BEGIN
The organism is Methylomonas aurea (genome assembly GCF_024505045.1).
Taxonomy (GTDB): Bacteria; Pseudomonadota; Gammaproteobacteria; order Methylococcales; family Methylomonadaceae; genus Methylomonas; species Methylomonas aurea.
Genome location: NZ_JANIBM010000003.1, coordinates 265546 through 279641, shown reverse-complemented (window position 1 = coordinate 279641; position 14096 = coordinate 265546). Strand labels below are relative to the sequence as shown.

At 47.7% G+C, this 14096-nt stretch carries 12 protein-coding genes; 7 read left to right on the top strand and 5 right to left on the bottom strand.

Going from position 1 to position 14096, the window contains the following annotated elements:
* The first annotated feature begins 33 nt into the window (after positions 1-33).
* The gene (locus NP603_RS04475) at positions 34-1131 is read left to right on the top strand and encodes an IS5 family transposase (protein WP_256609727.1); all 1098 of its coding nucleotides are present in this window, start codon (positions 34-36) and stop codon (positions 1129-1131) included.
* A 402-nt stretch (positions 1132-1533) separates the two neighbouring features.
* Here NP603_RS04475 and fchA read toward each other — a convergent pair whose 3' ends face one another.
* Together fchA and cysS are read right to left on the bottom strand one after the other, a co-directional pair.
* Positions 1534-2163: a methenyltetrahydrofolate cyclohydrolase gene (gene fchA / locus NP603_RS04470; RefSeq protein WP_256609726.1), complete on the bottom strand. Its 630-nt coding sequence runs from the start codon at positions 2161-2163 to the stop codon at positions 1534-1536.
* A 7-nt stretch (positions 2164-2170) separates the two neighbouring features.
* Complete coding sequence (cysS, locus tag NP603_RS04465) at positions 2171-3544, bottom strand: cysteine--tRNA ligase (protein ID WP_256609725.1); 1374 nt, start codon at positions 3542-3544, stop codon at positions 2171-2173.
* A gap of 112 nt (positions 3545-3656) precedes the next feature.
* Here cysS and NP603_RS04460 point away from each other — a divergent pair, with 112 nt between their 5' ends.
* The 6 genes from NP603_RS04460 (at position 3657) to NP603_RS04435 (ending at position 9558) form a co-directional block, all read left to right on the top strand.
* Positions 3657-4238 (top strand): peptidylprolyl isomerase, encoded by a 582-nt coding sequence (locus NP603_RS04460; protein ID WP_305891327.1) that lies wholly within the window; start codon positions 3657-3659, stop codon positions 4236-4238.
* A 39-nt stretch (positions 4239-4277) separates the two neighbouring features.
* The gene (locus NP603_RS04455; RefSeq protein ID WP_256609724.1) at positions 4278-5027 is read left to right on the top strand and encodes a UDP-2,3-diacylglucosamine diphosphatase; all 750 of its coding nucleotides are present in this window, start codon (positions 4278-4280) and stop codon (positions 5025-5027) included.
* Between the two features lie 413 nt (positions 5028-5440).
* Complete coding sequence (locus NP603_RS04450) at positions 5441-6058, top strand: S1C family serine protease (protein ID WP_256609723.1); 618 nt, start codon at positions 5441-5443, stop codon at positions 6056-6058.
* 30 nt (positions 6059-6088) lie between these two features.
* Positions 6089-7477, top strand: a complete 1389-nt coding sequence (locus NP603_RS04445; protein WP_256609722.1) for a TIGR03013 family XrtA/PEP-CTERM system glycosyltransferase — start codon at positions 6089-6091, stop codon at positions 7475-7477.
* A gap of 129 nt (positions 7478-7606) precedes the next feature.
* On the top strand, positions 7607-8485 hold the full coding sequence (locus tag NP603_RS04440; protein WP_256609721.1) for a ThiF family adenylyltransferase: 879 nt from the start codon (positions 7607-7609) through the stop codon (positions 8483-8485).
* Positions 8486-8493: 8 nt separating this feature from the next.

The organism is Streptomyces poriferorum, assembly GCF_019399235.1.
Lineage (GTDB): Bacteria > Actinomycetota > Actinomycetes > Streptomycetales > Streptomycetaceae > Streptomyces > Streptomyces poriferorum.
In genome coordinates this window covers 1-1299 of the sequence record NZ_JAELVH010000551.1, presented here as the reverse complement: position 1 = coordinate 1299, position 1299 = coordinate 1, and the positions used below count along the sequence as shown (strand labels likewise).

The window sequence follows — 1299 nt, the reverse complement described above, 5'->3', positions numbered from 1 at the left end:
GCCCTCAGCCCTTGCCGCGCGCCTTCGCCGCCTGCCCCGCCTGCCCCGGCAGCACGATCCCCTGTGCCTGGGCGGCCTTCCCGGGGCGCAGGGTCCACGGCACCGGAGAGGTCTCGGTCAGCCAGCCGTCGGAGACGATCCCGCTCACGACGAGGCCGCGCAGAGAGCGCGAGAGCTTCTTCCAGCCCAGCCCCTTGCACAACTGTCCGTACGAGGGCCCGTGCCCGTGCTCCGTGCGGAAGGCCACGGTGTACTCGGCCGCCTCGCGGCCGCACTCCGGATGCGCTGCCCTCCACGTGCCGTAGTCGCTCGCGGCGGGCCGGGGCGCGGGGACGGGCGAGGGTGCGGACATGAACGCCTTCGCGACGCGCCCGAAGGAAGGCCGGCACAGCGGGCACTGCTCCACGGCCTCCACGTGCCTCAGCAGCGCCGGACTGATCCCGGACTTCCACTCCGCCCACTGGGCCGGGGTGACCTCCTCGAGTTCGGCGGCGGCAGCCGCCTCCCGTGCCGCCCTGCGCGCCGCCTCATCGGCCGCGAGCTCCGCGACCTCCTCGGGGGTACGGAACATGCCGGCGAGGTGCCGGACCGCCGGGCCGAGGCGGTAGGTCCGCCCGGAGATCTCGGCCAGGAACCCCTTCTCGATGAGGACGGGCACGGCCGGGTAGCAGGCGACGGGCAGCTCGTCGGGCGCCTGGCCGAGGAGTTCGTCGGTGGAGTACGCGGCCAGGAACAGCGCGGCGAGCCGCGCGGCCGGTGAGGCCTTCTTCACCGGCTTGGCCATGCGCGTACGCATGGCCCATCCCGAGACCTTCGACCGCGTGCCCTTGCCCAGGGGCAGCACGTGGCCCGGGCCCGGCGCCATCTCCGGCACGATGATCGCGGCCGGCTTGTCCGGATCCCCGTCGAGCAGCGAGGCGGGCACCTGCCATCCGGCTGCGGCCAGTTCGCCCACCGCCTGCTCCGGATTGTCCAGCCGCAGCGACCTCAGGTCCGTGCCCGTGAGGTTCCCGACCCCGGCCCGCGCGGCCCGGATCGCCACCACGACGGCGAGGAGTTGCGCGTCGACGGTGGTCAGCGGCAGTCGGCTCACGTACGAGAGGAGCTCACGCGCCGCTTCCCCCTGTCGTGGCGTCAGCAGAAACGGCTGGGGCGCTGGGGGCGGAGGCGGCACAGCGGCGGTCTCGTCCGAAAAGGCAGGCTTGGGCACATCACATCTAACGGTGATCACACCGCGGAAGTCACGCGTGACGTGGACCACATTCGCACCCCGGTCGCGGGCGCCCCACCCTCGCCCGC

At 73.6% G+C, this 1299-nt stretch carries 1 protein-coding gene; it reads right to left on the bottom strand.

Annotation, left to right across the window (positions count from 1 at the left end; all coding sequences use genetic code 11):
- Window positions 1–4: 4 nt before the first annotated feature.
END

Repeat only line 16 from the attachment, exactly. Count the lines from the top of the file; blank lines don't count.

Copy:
* The 6 genes from NP603_RS04460 (at position 3657) to NP603_RS04435 (ending at position 9558) form a co-directional block, all read left to right on the top strand.